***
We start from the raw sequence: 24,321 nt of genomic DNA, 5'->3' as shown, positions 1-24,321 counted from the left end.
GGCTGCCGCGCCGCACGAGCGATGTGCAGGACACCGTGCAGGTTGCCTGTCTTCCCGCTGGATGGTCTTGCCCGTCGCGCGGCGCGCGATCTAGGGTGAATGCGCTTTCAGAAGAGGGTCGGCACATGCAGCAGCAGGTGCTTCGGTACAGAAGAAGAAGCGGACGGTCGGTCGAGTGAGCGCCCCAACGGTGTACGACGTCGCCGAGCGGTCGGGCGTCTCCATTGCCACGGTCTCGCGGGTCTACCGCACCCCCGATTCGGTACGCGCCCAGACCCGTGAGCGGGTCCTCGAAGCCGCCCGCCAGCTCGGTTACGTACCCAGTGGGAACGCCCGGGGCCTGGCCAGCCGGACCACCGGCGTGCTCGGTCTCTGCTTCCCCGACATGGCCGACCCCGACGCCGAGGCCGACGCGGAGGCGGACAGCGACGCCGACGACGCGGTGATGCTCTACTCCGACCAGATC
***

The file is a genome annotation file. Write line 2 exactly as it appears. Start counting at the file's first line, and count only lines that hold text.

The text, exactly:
GGCTGCCGCGCCGCACGAGCGATGTGCAGGACACCGTGCAGGTTGCCTGTCTTCCCGCTGGATGGTCTTGCCCGTCGCGCGGCGCGCGATCTAGGGTGAATGCGCTTTCAGAAGAGGGTCGGCACATGCAGCAGCAGGTGCTTCGGTACAGAAGAAGAAGCGGACGGTCGGTCGAGTGAGCGCCCCAACGGTGTACGACGTCGCCGAGCGGTCGGGCGTCTCCATTGCCACGGTCTCGCGGGTCTACCGCACCCCCGATTCGGTACGCGCCCAGACCCGTGAGCGGGTCCTCGAAGCCGCCCGCCAGCTCGGTTACGTACCCAGTGGGAACGCCCGGGGCCTGGCCAGCCGGACCACCGGCGTGCTCGGTCTCTGCTTCCCCGACATGGCCGACCCCGACGCCGAGGCCGACGCGGAGGCGGACAGCGACGCCGACGACGCGGTGATGCTCTACTCCGACCAGATC